Through partnerships with Vans and Converse, Golf Wang has introduced a variety of low-tops featured in everything from glitter to faux crocodile skin. Meanwhile, notable names like Kanye West and Kendall Jenner attended its first major runway show in 2016, which was succeeded by Tyler opening a flagship store on Fairfax Avenue in Los Angeles the following year. He also launched a store in New York City in November 2022 and London in October 2023.

5. Wu Wear

Riding the wave of rapper-founded brands in the ’90s, Wu-Tang Clan’s Wu Wear translates the group’s gritty New York City aesthetics into fashion. It’s a direct line from their influential lyrics to the streets, with everything from hoodies and tracksuits to beanies and t-shirts celebrating the ensemble’s legacy. Its 2017 revival brought classic designs back into the fold, including the collective’s logo stamped on the front of each piece. Throughout its history, Wu Wear has seen endorsements from heavyweights in music, thanks to the immense impact of the Wu-Tang clan on Hip Hop. Wu-Tang is so prominent that Rihanna’s firstborn bears the name of founding member RZA.

6. Apple Bottoms

Nelly’s Apple Bottoms surged into the spotlight with T-Pain’s hook on Flo Rida’s “Low,” championing curves with a body-celebrating denim line. The brand’s ethos, “A woman should not try to fit the clothes; the clothes should fit the woman,” resonated with a generation during its peak. With help from other tracks like Twista’s “Overnight Celebrity” and Eminem’s “Shake That,” the label reportedly became the sixth most-searched-for denim brand on Google in 2006, according to GQ. Although the brand faded out of popularity along with other brands of the 2000s, Nelly hinted at a comeback in 2020.

7. OVO

Although October’s Very Own (OVO) is often associated with Drake’s music career and accompanying roster of artists, the owl-branded clothing line took on a life of its own through collaborations with Nike and the Toronto Raptors. Much like other Hip Hop artists who started with tour merch, Drizzy launched his own flagship brick-and-mortar location in downtown Toronto in 2014 after numerous rounds of seasonal collections. The brand later teamed up with Canada Goose for an exclusive drop in December of that year.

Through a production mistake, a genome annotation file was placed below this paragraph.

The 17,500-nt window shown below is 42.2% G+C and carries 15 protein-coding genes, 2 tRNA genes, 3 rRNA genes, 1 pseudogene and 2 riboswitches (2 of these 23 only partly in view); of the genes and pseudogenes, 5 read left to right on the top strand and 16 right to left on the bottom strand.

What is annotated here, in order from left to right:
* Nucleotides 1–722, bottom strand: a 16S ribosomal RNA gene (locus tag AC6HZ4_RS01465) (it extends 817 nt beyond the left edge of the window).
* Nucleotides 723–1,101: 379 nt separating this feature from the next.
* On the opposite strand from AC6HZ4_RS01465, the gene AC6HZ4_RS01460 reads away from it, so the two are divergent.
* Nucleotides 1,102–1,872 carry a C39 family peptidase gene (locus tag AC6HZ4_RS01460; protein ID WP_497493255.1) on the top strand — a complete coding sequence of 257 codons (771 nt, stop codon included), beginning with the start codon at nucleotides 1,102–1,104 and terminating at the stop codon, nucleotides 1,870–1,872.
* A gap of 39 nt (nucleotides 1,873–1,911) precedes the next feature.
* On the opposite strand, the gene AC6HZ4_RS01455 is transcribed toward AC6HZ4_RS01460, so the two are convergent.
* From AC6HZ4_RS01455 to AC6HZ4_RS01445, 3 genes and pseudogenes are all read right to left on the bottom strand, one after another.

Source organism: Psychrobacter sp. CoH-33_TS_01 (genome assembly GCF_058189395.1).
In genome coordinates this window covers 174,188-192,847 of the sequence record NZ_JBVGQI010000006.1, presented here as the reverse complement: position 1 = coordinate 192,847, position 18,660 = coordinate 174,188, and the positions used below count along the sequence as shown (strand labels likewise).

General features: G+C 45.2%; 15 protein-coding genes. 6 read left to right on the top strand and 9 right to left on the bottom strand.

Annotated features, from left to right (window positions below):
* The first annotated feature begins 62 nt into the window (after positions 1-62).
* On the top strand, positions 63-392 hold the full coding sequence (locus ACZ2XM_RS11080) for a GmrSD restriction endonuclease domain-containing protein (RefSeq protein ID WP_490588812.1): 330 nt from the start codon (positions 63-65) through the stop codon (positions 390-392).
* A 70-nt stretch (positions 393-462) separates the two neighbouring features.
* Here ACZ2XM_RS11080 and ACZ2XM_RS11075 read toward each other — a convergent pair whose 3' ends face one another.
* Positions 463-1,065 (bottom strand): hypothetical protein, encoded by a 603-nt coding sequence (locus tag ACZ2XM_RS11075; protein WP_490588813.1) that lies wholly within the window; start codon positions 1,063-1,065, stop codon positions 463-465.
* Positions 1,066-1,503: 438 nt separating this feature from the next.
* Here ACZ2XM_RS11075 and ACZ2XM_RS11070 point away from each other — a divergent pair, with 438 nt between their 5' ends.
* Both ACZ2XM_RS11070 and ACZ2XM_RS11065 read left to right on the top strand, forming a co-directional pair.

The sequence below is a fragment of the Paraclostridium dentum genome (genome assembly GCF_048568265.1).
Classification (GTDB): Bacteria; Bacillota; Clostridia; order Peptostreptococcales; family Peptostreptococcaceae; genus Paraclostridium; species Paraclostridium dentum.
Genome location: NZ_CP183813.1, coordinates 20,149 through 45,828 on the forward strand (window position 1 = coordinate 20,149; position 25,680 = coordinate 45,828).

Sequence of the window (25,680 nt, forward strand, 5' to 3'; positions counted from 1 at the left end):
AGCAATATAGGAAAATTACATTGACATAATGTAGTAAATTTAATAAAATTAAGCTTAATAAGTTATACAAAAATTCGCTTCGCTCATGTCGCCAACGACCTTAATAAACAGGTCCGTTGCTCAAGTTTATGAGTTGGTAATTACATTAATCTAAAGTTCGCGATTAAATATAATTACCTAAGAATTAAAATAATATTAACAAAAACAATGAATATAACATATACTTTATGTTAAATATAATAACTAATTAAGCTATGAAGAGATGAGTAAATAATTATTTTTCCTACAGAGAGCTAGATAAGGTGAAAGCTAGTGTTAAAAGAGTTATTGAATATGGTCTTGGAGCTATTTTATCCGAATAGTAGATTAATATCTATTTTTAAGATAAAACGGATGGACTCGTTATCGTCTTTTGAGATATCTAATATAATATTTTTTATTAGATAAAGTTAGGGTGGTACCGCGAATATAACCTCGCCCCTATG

In 2015, OVO’s partnership with Jordan materialized with the OVO x Air Jordan 10 Black, followed by colorways for other silhouettes like the Air Jordan 12, 8 and 11. Aligning with its Nike collaborations, the clothing label even capitalized on Drake’s chart-topping releases and cultural moments, including the “Hotline Bling” themed merchandise. The Toronto rapper’s more recent work with the footwear giant includes the NOCTA x Nike Hot Step Air Terra, which debuted in 2022.

8. Play Cloths

Fans may have seen Pusha T walking the runway at Pharrell Williams’ debut Louis Vuitton show in Paris. However, the Virginia rapper’s fashion roots go back much further. In 2008, he and No Malice — under the banner of Clipse — launched Play Cloths. The label featured a range of products like graphic tees, snapbacks and accessories, all of which mirrored his style across music videos and cameos at the time.

Some of the notable collections included the “If You Know You Know” artist modeling for the brand’s 2014 holiday lookbook. Like many brands on this list that started in the early to mid-2000s, Play Cloths silently went defunct.


In 2008, T.I. and his business partner Jason Geter founded their streetwear brand AKOO, an acronym for “A King Of Oneself.” During its early years, the designs included “every category that a man could possibly ask for,” such as retro tracksuits, knits, T-shirts and jeans. The brand’s name encapsulates the ethos of self-empowerment and individual style.

Celebrating its 10th anniversary in 2018, AKOO launched its “TENTH” limited-edition collection featuring 14 premium pieces like denim, tartan tracksuits and a faux fur-lined parka. Fast forward to 2024, the label is still running strong thanks to T.I.’s frequent promotions and marketing strategy. AKOO also gained popularity among celebrities, including Meek Mill, Big Boi, Dave East, T-Pain and Travis Porter.

10. 4Hunnid

Repping for the West Coast, YG’s 4Hunnid is synonymous with the artist’s lifestyle. He launched the line in 2016 at Zumies with a number of T-shirts and hoodies before rebranding into a full-fledged brand complete with trousers, jackets, sweatshirts and sneakers. In 2021, the label released a collection with Snoop Dogg that sold out within a few days.